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Focus on sustainable dyeing methods that recycles carbon-dioxide, saves water

Focus on sustainable dyeing methods that recycles carbon dioxide


The textile and apparel sector is rapidly aligning with other manufacturing sectors to increase sustainability and decrease its carbon footprint. In a world full of colors, shades, hues and tints, fabric manufacturing that includes dyeing is not only one of the two main action points but also the single most polluting part of the entire textile manufacturing process, emitting a whopping 52 per cent of the sector’s carbon emissions. 

Compared to extracting raw material or processing raw material to yarn that are responsible for 24 per cent and 15 per cent of carbon emission in the textile manufacturing process, the difference is just disproportionately large. Additionally, the dyeing and the subsequent washing process also consume 74 per cent of the water required in the manufacturing of textiles. 

Dyeing it right

Headquartered in Hoofddorp, Netherlands, DyeCoo has more than 20 years of experience in carbon-dioxide technology. With extensive knowledge in design and engineering of Carbon-dioxide equipment, and factories in five different countries, DyeCoo provides clean textile processing solutions on an industrial scale. Its revolutionary Carbon-Dioxide Dyeing is a groundbreaking technology now being used globally to cut down water usage by half and carbon-emission by 90 per cent.  

For the last 13 years textile manufacturers in the Netherlands, Taiwan and many other South East Asian textile hubs such as Vietnam and Indonesia. Nike, Adidas and Ikea are keen backers of this sustainability-forward process and prefer their vendors to use it for their products. 

The DyeCoo process involves release of carbon-dioxide under high pressure, turning the gas into a gaseous liquid replacing water as the substrate to mix the dye and colour the fabric. Hence, its claim of zero water dyeing is indeed true. The process which involves stainless steel dyeing vat connected to a tank of carbon-dioxide with an adjustable pressure valve also has a built-in system that can recycle up to 95 per cent of the carbon-dioxide used for dyeing thereby making its claim of cutting down carbon-dioxide emission drastically is also true. However, it should be noted that water is used in the post-dyeing rinsing process as this is inevitable for now.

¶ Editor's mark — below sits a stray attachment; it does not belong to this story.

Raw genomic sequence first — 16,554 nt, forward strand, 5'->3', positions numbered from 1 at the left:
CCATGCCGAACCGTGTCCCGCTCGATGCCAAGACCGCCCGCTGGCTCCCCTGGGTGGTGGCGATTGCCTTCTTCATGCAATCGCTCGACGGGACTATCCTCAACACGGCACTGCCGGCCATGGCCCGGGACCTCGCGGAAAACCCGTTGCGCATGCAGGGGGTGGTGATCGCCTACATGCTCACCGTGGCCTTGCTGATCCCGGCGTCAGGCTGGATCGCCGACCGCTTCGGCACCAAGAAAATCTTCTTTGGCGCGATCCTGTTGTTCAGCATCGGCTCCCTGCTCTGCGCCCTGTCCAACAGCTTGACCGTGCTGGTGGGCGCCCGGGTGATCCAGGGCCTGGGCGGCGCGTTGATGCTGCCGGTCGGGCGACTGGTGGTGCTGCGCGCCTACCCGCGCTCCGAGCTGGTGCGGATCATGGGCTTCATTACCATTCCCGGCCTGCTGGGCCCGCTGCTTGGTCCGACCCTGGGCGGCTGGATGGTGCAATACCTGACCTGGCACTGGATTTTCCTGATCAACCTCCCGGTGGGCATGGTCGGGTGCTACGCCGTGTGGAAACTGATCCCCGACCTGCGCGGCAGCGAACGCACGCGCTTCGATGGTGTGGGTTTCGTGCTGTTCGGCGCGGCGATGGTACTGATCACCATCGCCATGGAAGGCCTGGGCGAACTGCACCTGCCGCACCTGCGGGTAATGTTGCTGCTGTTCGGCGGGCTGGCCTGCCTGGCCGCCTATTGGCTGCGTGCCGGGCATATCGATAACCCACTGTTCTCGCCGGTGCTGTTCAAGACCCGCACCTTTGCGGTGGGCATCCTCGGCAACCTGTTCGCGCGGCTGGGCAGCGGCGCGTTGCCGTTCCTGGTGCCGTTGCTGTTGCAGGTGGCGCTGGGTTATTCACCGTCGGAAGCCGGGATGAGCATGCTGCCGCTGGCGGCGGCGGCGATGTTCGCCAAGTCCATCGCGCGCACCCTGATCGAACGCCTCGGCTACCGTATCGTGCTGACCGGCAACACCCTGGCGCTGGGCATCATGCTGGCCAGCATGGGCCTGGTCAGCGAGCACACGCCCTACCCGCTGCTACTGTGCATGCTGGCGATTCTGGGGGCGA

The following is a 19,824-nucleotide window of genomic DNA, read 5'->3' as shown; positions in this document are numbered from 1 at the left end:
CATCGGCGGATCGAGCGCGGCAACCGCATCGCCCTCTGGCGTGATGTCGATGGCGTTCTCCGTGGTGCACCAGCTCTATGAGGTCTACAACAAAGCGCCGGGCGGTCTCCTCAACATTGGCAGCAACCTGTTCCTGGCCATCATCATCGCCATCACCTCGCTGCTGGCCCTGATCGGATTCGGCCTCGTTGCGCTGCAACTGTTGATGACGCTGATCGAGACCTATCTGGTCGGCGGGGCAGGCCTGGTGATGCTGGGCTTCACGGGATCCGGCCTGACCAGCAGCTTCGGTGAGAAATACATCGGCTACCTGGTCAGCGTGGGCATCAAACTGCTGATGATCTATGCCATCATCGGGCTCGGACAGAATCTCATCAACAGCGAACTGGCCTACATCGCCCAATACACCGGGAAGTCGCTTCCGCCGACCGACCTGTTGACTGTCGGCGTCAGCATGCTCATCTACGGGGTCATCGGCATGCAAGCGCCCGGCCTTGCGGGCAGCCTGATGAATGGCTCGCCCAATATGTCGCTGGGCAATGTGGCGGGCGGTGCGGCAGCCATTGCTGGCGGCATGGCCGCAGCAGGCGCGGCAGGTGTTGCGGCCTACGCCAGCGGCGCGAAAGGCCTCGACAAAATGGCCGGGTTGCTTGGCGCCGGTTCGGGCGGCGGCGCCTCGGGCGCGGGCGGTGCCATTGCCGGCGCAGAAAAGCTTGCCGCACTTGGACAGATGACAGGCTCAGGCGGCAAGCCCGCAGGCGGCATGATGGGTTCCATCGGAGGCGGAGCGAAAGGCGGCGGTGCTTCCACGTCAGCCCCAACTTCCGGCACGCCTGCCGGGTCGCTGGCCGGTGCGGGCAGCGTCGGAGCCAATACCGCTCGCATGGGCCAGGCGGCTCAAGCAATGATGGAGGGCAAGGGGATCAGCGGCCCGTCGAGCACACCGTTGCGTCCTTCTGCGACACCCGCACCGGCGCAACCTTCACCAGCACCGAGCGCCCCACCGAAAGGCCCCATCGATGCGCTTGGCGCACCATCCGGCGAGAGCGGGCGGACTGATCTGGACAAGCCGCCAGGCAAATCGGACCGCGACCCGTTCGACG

Other innovations in dyeing

Debs Corporation of Japan claims its patented process termed AirDry transfers dye from paper to fabric via a printer-like machine. This technology does not claim zero water usage – it only uses 95 per cent less water than standard processes and it saves up to 86 per cent of energy cost for the dyeing process, a true marvel in sustainability and cost-efficiency. British innovating start-up Alchemie Technology also lays claims to a process quite similar to that of AirDry. Swiss HeiQ Clean Tech states that its dyeing technology reduces the dyeing time of polyester with dispersed dyestuffs by 35 per cent, and is the best dyeing technology for polyester textiles. 

Indian technology focused on waterless dyeing

Mumbai-based Deven Supercriticals has a patented technology Suprauno which claims to be completely water-free dyeing of any textile using legacy dyes and not limited to new technology-driven dyes that are currently expensive. Thanks to its realistic technology, Suprauno is being on-boarded by many Indian textile manufacturing units who are not interested in investing in expensive new-fangled colorants. 

Many small enterprises in Tirupur are now showing interest in transferring from the traditionally used chemical dyes to bio-based dyes. Whilst the latter is more expensive and the process more time consuming, owners of small textile mills and dyeing units have felt the impact of chemical dyeing effluents polluting the town’s agricultural lands and water bodies and are making an effort to arrest the growing levels of toxicity in Tirupur.



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